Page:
Salt Lake County Facilitates Economic Relief to Restore Magna Main Street after 5.7 Earthquake
The 5.7 magnitude earthquake on March 18 shook those in Magna deeply; residents and businesses there were found to be the closest to the epicenter. More than 2,000 aftershocks have been recorded in the weeks following the initial earthquake.
Sites absorbing the brunt of damage were quickly identified and assessed by the State Historic Preservation Office. This includes 24 buildings along Magna’s Main Street, where damage was visible immediately following the disaster.
As part of ongoing earthquake response across Salt Lake County, the Redevelopment Agency approved the transfer of $569,835 on Tuesday, April 28 to create the Magna Main Street Revolving Loan Fund.
In order to provide residents and businesses urgent access to resources to rebuild, repair, and restore in the aftermath, the Salt Lake County RDA has partnered with Preservation Utah to manage the fund and connect eligible residents with this designated aid relief.
“We heard and felt the concern from Magna businesses and residents after the earthquake, and immediately knew we had to find a way to help those who were most impacted, not just by the health emergency but then also by a natural disaster,” said RDA Director Blake Thomas. “The conversion and transfer of this fund to Preservation Utah allows us to act more swiftly in response to disaster victims’ critical needs and uplift Magna for decades to come.”
All structures in the project area on Main Street are eligible to apply. Funds can be used for restoration, rehabilitation, repair, acquisition, and project fees tied to earthquake damage on exteriors, as well as interiors.
“At the root of this effort you have people at Salt Lake County and at my organization who care deeply about Magna, who recognize that Magna’s Main Street is a Utah treasure, and who are willing to partner to ensure that this treasure is not only restored but continues to shine for decades to come,” said David Amott, interim executive director of Preservation Utah, an organization whose mission is to keep the past alive and inspire and provoke a more creative present and sustainable future.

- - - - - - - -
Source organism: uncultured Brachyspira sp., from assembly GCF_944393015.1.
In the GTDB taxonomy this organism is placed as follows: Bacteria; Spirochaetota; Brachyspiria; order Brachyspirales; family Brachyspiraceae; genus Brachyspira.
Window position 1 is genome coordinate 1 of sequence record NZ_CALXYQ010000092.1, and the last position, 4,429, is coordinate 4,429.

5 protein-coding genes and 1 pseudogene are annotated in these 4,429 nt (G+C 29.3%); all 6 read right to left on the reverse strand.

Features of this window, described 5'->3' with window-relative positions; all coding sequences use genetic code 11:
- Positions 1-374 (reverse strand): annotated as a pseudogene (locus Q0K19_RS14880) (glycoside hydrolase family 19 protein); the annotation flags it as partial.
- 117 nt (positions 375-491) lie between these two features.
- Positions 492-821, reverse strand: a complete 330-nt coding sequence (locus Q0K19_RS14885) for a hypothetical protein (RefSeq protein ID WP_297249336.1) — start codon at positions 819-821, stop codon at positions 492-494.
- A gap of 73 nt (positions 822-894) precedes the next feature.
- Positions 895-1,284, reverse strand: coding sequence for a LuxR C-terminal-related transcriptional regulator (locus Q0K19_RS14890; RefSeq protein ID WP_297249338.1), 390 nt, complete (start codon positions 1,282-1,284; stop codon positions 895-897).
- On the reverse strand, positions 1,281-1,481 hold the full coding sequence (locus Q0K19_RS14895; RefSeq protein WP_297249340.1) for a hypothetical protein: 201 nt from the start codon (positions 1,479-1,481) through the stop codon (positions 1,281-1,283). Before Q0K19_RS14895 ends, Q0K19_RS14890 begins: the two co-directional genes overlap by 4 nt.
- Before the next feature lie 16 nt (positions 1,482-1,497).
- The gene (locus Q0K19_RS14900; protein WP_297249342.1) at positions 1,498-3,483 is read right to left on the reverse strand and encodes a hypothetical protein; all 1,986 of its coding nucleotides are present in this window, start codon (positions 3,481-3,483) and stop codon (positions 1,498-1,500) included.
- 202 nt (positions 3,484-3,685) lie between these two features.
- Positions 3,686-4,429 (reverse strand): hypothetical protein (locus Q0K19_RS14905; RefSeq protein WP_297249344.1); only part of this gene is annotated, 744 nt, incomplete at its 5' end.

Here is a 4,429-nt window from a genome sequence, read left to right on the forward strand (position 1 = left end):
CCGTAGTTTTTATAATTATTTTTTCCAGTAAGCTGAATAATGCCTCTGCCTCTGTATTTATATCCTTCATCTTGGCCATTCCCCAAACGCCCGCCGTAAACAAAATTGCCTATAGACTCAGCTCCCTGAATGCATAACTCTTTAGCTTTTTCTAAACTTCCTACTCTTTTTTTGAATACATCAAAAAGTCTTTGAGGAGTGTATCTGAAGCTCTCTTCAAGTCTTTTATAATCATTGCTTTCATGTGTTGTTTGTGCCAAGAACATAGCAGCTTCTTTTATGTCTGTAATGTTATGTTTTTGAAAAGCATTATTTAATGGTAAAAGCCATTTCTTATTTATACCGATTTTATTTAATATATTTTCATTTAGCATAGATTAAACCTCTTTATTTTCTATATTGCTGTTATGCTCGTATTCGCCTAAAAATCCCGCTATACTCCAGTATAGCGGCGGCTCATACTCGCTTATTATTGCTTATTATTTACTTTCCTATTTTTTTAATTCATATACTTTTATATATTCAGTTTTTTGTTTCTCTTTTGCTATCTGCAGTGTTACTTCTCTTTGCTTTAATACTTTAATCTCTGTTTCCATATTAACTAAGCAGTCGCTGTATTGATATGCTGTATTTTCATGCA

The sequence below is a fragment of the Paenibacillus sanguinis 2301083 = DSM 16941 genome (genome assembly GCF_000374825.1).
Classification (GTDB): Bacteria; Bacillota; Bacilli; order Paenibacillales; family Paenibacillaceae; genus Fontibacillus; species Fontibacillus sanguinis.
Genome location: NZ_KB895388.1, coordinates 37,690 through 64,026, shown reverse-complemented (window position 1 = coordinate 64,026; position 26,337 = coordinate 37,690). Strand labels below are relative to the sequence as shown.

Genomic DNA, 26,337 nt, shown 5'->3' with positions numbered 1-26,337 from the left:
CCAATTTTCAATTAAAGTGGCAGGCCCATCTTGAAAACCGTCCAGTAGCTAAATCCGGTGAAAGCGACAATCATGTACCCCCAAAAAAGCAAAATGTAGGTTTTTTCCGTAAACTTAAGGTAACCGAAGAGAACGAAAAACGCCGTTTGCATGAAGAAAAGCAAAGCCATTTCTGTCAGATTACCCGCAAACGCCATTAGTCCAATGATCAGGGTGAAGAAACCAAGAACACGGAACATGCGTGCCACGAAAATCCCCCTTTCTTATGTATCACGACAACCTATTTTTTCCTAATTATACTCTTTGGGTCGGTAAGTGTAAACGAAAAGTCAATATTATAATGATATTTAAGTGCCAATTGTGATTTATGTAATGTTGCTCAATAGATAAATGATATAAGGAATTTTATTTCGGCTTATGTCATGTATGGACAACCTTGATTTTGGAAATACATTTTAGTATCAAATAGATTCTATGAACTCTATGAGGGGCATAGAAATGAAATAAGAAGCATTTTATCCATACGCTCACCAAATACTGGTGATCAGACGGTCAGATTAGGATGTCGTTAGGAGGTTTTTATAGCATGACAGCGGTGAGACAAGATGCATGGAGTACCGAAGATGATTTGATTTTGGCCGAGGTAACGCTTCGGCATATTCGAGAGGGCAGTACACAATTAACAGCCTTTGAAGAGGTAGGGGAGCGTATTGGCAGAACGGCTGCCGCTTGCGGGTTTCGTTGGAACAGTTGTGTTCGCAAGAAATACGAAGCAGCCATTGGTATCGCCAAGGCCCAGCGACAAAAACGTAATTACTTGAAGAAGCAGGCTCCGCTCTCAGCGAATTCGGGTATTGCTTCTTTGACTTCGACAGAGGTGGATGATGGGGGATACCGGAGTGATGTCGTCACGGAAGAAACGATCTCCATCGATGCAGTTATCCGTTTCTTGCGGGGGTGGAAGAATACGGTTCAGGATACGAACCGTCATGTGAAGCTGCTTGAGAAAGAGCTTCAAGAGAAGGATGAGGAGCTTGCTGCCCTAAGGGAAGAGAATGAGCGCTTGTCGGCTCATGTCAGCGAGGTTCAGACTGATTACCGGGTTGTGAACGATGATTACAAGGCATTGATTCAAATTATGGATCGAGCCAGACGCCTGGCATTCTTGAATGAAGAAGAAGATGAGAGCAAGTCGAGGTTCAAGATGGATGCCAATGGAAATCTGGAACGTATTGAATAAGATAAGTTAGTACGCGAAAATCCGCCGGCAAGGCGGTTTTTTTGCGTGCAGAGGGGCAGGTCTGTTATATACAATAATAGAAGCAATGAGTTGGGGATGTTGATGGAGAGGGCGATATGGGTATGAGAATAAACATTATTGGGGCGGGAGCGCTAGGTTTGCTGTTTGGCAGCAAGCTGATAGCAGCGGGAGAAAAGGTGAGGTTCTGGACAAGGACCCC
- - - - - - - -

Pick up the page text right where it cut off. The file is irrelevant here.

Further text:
The new Magna Main Street loan fund is possible due to the Magna West Main Street RDA Project Area created in 1988 and started in 1997. While the project area remained unspent for many years, a fund balance of $569,835 remained after collection ended in 2017. Following local inquiries for support in recovering from the earthquake damage, the Salt Lake County RDA was able to quickly take action to repurpose this money for immediate local benefit.
This resource is expected to help improve and beautify Magna for the next 20 years.
“In my over 20 years of working with government agencies on community projects, the work Salt Lake County did with all of the working groups and taxing entities to make this funding available is the fastest I have ever seen,” said Magna Mayor Dan Peay. “In these challenging times, it is to the credit to all who have worked on this that we are able to announce this today. On behalf of Magna, I would like to express my thanks to Salt Lake County, Preservation Utah, the Utah State Historic Preservation Office, the Utah Film Commission, and the Greater Salt Lake Municipal Services District. Magna looks forward to participating as a part of this team effort to help rebuild Magna Main Street.”
Those on Magna Main Street who are interested in the program can contact David Amott at Preservation Utah by emailing firstname.lastname@example.org or by phone at (801) 971-4808, with a loan inquiry form ready to submit.
Quick Facts about the new Loan Fund:
- Loan terms are up to five years
- The interest rate is one half of prime at the time the loan is approved, or approximately 1.625% currently
- Work must be completed within 1 year of disbursement
- Property types eligible include owner-occupied residential, residential rental, commercial, and mixed-use buildings
- Loan amounts are dependent on bids submitted with the application
- As funds revolve, they will likely be used outside earthquake repair to continue improvements within Magna